Most of us have only very few opportunities to do something that has a true lifelong impact on someone else.
One of these opportunities is to do something for your children that will pay dividends for a lifetime in the form of freedom, choices, and safety.
And that gift is a second passport.
A passport from a foreign country gives you the right to live, work, invest, bank and thrive there. And it serves as a travel document for the rest of the world.
To me, a second passport is the foundation of a solid Plan B. It’s an insurance policy, in case things go wrong in your home country and you need to escape somewhere else.
And, when done right, there’s ZERO downside. Worst case– citizenship in a thriving country opens up doors for you that you might not find back home, like unique business, travel, and lifestyle opportunities.
There are several ways to obtain a second passport. Many European countries offer citizenship through ancestry for descendants – like Luxembourg, Poland, Italy or Hungary.
Others offer Citizenship by Investment programs – like St. Lucia or Malta.
But the most common route to citizenship is by establishing residency in a foreign country and living there for a number of years.
For example, Chile will grant citizenship to people who’ve lived in the country for five years or more. And in Andorra, you will have to spend as much as 20 years before you can file for naturalization.
Other countries, however, will grant citizenship to anyone born on their soil.
This is the standard legal concept in the Western Hemisphere, including countries like Brazil, Chile, and the United States.
This means that, if you’re thinking about having children, you could choose to do so in one of these Latin American countries that grants birthright citizenship.
So from the time your child is born, s/he will have dual citizenship… for life.
And that second citizenship will pass on to future generations as well.
If you have a child in Brazil, for example, his/her children, grandchildren, etc. will also be entitled to Brazilian nationality.
So this single decision can literally create generational benefit.
Now– there is ONE country I want to tell you about that has an even better policy.
These other places I’ve discussed provide immediate citizenship to any child born on their soil. But not to the parents.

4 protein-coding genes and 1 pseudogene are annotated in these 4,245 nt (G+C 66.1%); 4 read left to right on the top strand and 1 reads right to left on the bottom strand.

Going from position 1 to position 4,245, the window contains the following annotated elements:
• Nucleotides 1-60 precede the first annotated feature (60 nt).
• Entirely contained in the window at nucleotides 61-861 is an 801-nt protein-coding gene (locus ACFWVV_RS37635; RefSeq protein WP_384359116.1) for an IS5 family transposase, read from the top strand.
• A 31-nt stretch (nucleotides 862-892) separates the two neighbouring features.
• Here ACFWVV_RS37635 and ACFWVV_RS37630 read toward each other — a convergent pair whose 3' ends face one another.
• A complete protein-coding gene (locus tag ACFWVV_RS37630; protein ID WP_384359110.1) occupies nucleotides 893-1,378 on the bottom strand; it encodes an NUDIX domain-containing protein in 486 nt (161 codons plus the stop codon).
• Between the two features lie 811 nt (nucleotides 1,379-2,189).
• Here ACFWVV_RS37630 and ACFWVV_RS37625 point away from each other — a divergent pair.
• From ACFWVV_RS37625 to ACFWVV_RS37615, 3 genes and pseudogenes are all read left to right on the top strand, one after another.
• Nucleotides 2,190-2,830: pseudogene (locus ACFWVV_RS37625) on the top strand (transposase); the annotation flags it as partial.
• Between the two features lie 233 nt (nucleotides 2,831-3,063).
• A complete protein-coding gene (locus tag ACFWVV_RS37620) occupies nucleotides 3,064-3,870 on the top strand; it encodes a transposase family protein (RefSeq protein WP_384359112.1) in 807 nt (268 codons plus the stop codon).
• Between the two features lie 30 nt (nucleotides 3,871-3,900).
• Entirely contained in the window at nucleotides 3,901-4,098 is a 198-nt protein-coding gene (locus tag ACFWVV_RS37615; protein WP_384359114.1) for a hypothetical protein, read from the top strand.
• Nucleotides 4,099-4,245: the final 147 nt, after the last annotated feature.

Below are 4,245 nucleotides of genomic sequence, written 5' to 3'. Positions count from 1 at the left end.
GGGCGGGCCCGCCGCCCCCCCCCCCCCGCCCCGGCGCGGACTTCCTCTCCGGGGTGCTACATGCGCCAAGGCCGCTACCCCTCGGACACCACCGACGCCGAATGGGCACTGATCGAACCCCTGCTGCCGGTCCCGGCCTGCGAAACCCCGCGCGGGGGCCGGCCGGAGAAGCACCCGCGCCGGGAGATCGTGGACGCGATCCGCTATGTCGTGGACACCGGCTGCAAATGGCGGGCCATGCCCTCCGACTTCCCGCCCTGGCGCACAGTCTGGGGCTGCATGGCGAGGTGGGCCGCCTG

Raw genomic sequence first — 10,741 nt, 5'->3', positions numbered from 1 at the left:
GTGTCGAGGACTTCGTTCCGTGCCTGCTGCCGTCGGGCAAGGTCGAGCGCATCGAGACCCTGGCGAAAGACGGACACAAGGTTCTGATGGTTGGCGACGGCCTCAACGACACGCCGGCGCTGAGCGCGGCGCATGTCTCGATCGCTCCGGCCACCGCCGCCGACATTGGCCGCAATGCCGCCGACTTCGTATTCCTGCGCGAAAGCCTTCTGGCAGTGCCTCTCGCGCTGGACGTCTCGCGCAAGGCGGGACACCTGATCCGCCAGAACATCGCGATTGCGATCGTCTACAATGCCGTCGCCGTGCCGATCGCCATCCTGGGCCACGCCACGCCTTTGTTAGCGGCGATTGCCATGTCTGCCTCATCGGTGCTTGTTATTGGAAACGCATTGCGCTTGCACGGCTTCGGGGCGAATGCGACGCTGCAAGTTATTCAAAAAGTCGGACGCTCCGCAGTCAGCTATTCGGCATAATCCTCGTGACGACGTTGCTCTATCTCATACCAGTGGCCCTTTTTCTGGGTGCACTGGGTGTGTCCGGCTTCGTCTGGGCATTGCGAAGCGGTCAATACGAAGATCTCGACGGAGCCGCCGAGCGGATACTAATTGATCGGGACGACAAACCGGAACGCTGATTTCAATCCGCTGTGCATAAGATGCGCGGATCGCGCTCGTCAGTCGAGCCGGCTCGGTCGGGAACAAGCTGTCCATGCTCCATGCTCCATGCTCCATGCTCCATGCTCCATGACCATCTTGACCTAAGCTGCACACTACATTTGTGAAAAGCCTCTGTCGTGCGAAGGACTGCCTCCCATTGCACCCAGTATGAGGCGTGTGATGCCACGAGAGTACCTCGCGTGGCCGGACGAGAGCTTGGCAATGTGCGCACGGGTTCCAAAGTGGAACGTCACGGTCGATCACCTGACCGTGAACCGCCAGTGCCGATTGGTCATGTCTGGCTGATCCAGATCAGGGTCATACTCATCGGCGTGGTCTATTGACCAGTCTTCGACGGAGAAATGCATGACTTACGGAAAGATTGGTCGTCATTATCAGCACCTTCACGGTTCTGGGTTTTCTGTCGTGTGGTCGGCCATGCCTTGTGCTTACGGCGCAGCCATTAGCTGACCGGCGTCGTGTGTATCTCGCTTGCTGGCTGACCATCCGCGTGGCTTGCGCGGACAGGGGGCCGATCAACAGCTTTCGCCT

Argentina is an exception.
Like most places in Latin America, children born in Argentina are automatically Argentine citizens.
But as our lawyers in Buenos Aires have explained to us, as a parent of an Argentinean citizen, you can also apply for naturalization right away.
This is an incredibly unusual benefit.
So if you’re looking for a second passport in a fantastic country for you and your new baby, Argentina should definitely be on your radar.
(Even if you’re not planning on having children, you only need two years of residency in Argentina to qualify to apply for naturalization there.)
One strong benefit of Argentina is that it’s a great travel document. You can move freely across Latin America and travel to places visa-free that even Americans cannot go.
Our Sovereign Man passport index ranks Argentina as the second best citizenship in Latin America after Chile.
And it’s also a safe option– you’ll notice that no one ever hijacks an airplane and threatens to kill all the Argentines.
Argentina is also a fantastic place to be. Buenos Aires is vibrant and feels very European. The wine country is simply gorgeous (and right now, Argentina is ridiculously cheap).
And with a second passport, should you and your family ever need to get out of dodge, you’ll have a place to go live, work, bank and thrive.
To me, it’s a no-brainer that makes sense no matter what.
And giving your child and yourself this opportunity is an invaluable gift that will pay off for generations into the future.